Microsoft pledges to develop ‘greener’ data centres

Tech giant Microsoft wants to combat the growth and electricity consumption of its data centres, by adding more clean sources to its energy mix in an attempt to reach a 60% renewables target "early in the next decade".

Despite using 100% renewable energy to power its US operations since 2014, Microsoft has unveiled a new pledge to source more direct renewable sources for its various datacentres, located across Asia, Western Europe and the UK.

“When it comes to sustainability, we’ve made important progress as a company since the start of this decade, but even more important work lies ahead,” Microsoft’s president and chief legal officer Brad Smith said.

“Across the tech sector we need to recognise that data centres will rank by the middle of the next decade among the large users of electrical power on the planet. We need to keep working on a sustained basis to build and operate greener data centres that will serve the world well.

“For Microsoft, this means moving beyond data centres that are already 100% carbon neutral to also having those data centres rely on a larger percentage of wind, solar and hydropower electricity over time.”

Smith revealed that around 44% of electricity consumed by Microsoft data centres is sourced from renewables. In order to promote the “greener” data centres, Microsoft will strive to increase this figure to 50% by 2018 before targeting 60% “early in the next decade”.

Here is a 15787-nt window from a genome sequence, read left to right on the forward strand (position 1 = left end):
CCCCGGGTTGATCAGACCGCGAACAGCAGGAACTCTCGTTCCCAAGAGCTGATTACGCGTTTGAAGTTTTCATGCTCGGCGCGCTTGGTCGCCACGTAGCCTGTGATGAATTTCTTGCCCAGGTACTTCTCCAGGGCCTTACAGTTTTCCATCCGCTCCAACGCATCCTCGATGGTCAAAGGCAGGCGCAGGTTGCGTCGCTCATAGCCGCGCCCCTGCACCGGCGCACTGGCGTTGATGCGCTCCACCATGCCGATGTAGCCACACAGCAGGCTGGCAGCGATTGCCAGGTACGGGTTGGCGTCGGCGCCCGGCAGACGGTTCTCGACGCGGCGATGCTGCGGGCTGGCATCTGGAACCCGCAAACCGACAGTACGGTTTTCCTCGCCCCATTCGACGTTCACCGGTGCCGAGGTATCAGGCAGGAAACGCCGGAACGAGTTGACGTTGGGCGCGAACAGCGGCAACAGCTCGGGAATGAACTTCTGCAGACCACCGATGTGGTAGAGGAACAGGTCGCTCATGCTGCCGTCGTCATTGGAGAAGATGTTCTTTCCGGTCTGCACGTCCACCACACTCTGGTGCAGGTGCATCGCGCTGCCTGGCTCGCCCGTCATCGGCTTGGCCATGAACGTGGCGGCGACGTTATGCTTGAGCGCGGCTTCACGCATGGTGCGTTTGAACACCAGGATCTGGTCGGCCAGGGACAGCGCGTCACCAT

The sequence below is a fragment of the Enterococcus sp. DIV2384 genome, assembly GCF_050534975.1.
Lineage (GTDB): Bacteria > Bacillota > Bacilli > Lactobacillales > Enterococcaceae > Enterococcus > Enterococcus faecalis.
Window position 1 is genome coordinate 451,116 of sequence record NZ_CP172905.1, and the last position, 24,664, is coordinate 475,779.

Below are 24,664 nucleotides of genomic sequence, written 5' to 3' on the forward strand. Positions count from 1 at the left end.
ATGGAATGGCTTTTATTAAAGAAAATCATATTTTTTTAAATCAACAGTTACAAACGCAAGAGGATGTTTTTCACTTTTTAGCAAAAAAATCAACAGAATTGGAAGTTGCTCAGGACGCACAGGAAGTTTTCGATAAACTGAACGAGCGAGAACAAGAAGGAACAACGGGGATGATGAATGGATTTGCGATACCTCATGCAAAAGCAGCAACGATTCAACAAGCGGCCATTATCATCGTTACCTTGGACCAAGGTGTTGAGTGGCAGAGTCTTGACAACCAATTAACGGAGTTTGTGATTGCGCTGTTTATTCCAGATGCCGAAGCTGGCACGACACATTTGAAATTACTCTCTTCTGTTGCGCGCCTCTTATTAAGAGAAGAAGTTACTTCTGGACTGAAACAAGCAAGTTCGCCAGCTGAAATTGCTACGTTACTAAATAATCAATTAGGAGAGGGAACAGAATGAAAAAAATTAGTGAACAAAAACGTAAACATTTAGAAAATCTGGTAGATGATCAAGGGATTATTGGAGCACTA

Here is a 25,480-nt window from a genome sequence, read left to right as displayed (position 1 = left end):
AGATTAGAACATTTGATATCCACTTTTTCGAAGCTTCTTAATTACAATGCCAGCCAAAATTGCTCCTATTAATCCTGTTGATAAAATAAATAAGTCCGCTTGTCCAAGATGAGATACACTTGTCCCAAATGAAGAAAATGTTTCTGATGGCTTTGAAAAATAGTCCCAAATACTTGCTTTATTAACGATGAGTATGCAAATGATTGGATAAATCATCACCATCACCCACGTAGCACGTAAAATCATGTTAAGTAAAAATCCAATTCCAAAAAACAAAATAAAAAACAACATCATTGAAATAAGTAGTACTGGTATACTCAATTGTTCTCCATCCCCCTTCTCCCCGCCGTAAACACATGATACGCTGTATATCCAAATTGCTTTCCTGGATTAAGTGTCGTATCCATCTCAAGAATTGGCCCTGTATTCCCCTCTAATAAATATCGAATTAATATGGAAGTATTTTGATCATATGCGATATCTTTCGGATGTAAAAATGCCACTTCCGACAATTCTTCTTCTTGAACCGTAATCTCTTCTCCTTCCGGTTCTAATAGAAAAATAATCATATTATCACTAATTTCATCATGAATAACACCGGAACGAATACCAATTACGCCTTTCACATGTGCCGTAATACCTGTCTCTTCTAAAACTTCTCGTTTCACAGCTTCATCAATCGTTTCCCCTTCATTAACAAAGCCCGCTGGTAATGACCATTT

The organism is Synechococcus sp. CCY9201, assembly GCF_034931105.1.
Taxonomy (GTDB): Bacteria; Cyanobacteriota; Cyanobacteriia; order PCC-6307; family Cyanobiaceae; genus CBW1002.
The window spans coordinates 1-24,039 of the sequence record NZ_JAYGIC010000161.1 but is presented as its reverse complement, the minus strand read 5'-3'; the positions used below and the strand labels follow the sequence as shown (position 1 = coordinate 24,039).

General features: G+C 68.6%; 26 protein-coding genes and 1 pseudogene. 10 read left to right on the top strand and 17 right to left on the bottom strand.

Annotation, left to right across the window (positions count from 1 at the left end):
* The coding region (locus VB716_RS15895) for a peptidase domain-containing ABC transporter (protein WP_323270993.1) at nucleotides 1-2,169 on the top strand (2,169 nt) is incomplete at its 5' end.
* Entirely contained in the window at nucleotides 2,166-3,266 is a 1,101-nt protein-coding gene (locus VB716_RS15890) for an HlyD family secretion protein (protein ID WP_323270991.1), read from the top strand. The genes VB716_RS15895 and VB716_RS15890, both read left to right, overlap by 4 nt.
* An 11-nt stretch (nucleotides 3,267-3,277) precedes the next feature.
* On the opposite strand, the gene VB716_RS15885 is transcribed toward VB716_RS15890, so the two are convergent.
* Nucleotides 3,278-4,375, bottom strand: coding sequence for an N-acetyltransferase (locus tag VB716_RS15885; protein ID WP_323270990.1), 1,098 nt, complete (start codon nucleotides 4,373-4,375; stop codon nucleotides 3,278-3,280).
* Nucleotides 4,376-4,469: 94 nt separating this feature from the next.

As part of the company’s RE100 pledge, Microsoft has reduced carbon emissions on its main campus in Washington by 9.5m metric tonnes. The tech giant has purchased 14bn kilowatt hours of “green” energy which has reduced energy consumption on campus by 10% as a result.

In order to promote smarter buildings, Microsoft recently united with Facebook to front a clean energy revolution that has seen more than 60 companies pledge to develop 60GW of renewable energy by 2025, in an attempt to transform US electricity systems.

Better data

Microsoft’s pledge is encouraging news for the technology sector, but the company is still playing catch-up compared to other tech giants.

Earlier this year, Facebook announced plans for a new data centre to be built in Ireland which will run on 100% renewable energy using the country’s ‘robust’ wind resources.

Apple has also introduced a $1.7bn plan to build two giant data centres in Europe – one in County Galway Ireland and one in central Denmark – both powered by 100% renewable energy.

US financial services firm Bloomberg looks set to save around $2m, after introducing a 2.9MW solar plant to power 5% of its main New York data centre.

Matt Mace

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